The curious case of Shweta Bachchan Nanda
“You come to this place, mid life. You don’t know how you got here, but suddenly you’re staring fifty in the face. When you turn and look back down the years, you glimpse the ghosts of other lives you might have led; all houses are haunted. The wraiths and phantoms creep under your carpets and between the warp and weft of fabric, they lurk in wardrobes and lie flat under drawer-liners. You think of the children you might have had but didn’t. When the midwife says, ‘It’s a boy,’ where does the girl go? When you think you’re pregnant, and you’re not, what happens to the child that has already formed in your mind? You keep it filed in a drawer of your consciousness, like a short story that never worked after the opening lines.” —Hilary Mantel.
I hadn’t completed narrating this quote to Shweta Bachchan Nanda when she hit the buzzer button.“I know Hilary Mantel!” she bellowed.
Frankly, I would have been disappointed if she hadn’t. So what if 95 per cent of the universe doesn’t.
In a town where, largely, who you know tells others who you are, I must confess that I do not know Shweta. I have spoken to her twice. And met her once.
In good measure
But I follow what she writes. And what she writes tells one what she reads. And basis that I had an idea about Shweta. She was measured.
Vince Lombardi once famously said: “The measure of who we are is what we do with what we have.”
For about 18 years, she was a fantastic mother. She had her two children with her.
“I cringe every time anyone tells me that my equation with my daughter is one of friends. I am always her mother; I have enough friends and so does she. What we are, though, is definitely a modern reworking of the traditional mother-daughter role.” She once wrote.
Fantastic. Yet firm.
And now with an empty nest, she clearly had to be measured with what she had. Her sense of fashion has always been on point. And her writing always made a point.
So, I asked her about M&S. I called it MNS. Referring to her newly-launched prêt label.
She was quick to correct me. “It’s MXS. MNS is a completely different organisation in Maharashtra.”
Since I have no idea about fashion, I let that snarky bit pass.I deftly moved on to the book.
Huston Smith once said: “The faith that I was born into, formed me.”
The Bachchan faith is words. It manifested itself in the poetry of her grandfather. It resonates in the delivery of her father.
Character was her cradle. She grew up watching her grandfather write notes on paper that she can still smell and an ink blotter that she always wished she could use to blot his letters.
Birthdays were poetry in the Bachchan household. The birthday child had a bespoke poem written by her grandfather and read out by him. Both her brother and she grew up to the voice of their father reading out poems written by his father.
Beyond the words
How many families have the richness of words as their family heirloom?
And then I accosted her with an accusation. I said, “You are a voyeur.”
I hate fiction. I have a very poor imagination and an absolute repulsion for the make believe. Which is why, I do not see movies with spaceships or warriors on horses or ladies with bonnets.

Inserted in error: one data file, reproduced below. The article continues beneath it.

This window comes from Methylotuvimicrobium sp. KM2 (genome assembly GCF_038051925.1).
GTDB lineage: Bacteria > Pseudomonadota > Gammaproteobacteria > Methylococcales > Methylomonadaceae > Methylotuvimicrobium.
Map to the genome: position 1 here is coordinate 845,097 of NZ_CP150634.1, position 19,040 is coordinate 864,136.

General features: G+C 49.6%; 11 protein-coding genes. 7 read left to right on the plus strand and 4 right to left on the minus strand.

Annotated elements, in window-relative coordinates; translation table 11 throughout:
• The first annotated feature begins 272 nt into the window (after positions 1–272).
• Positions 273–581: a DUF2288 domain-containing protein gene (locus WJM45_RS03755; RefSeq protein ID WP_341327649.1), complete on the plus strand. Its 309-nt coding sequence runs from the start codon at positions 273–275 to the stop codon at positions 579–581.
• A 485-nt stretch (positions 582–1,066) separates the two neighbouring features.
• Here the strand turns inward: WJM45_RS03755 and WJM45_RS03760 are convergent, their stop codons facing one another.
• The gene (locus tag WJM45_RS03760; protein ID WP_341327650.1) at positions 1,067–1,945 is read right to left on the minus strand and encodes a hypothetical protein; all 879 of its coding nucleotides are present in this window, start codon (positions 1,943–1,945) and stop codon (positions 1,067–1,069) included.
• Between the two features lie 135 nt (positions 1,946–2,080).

I don’t get them. It is a character flaw. And no aspersion on the fineries of fiction. The only exception I made was for Tony Parsons. I could identify with him as a father. His son was my son. I could empathise with the one syllable answers his son gave him. It then ceased to be fiction for me.
I felt much the same with Paradise Towers. Mrs Kapoor was me having my daily conversation with my mother (who, upon reading this, will call me and tell me that I do not call her every day).
Lata was Shobita, our neighbour’s maid. Dinesh was Ravi, our cook who had several things for Lata. Mrs Mody was the one Parsi spinster or widow that every building had. And Mrs Roy? Why, she is a doppelgänger of our 80-year-old maid, Sandhya. Complete with her “crisp white cotton sari, her long hair patterning a damp patch on her blouse.” And Mr Roy bought the fish for his home. Much like my father-in-law does.
All of this begged the question that Shweta’s mother asked her. As did I.
How does she know this when she’s never lived in a gated community leave alone a multi-storeyed building? No one that she possibly knows lives in a multi-storeyed building so one can also rule out insider trading on this transaction.
Many years ago, someone in advertising, said that creativity is all about “the ability to observe, absorb and connect.”
Steve Jobs also spoke about connecting the dots.
She said she’d tell stories to herself when she was a child. That was the currency of her household. She would look at things while being driven in a car to school. That’s how she concocted the fallen S of Paradise Towers in the building signage.
But who did she observe? May be a friend’s mother-in-law? May be her grandfather?
Clearly Shweta is a very fine sculptor of character. Ever curve in her characters is chiselled with minute detail and grave thought.
And this is where Paradise Towers breaks away from Shweta Bachchan Nanda.
It becomes everyone’s book. It becomes everyone’s album. It has an engaging and endearing egalatarianism to it.
In Anand (1971), Rajesh Khanna tells Amitabh Bachchan, “Zindagi badi honi chahiye. Lambi nahin.”
I think that is the real story of Shweta Bachchan Nanda as well.
And it is to be continued.
I am told. By her.
Shweta Bachchan Nanda is making her debut as a fiction writer with Paradise Towers. Published by HarperCollins, the book is due to release on October 10
(The author is a connoisseur of luxury and an ad guru. He launched his agency, Equus, and has some of the most prestigious corporate honchos as his clientele)
From HT Brunch, September 30, 2018
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